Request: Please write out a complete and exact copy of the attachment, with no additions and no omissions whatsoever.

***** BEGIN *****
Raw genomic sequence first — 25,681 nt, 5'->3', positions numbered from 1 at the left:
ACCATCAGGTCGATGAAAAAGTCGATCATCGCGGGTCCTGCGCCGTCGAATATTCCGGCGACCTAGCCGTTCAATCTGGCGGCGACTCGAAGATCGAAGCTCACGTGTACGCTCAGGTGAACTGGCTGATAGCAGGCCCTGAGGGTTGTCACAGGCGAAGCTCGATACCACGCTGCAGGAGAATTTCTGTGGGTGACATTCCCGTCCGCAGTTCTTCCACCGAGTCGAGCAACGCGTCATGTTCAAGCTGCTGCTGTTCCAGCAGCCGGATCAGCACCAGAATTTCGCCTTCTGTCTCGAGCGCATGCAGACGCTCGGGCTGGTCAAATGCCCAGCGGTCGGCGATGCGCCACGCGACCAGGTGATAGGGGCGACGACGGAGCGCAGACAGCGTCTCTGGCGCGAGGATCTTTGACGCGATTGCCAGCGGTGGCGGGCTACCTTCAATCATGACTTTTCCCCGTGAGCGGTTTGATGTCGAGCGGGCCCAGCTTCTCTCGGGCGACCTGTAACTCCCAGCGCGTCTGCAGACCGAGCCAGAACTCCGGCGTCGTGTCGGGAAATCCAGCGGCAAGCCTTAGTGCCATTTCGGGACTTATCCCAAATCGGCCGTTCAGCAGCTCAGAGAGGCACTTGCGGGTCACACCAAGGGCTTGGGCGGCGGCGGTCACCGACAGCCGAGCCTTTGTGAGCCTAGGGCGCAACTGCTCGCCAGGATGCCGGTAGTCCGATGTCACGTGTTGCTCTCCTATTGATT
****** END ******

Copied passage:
Raw genomic sequence first — 25,681 nt, 5'->3', positions numbered from 1 at the left:
ACCATCAGGTCGATGAAAAAGTCGATCATCGCGGGTCCTGCGCCGTCGAATATTCCGGCGACCTAGCCGTTCAATCTGGCGGCGACTCGAAGATCGAAGCTCACGTGTACGCTCAGGTGAACTGGCTGATAGCAGGCCCTGAGGGTTGTCACAGGCGAAGCTCGATACCACGCTGCAGGAGAATTTCTGTGGGTGACATTCCCGTCCGCAGTTCTTCCACCGAGTCGAGCAACGCGTCATGTTCAAGCTGCTGCTGTTCCAGCAGCCGGATCAGCACCAGAATTTCGCCTTCTGTCTCGAGCGCATGCAGACGCTCGGGCTGGTCAAATGCCCAGCGGTCGGCGATGCGCCACGCGACCAGGTGATAGGGGCGACGACGGAGCGCAGACAGCGTCTCTGGCGCGAGGATCTTTGACGCGATTGCCAGCGGTGGCGGGCTACCTTCAATCATGACTTTTCCCCGTGAGCGGTTTGATGTCGAGCGGGCCCAGCTTCTCTCGGGCGACCTGTAACTCCCAGCGCGTCTGCAGACCGAGCCAGAACTCCGGCGTCGTGTCGGGAAATCCAGCGGCAAGCCTTAGTGCCATTTCGGGACTTATCCCAAATCGGCCGTTCAGCAGCTCAGAGAGGCACTTGCGGGTCACACCAAGGGCTTGGGCGGCGGCGGTCACCGACAGCCGAGCCTTTGTGAGCCTAGGGCGCAACTGCTCGCCAGGATGCCGGTAGTCCGATGTCACGTGTTGCTCTCCTATTGATT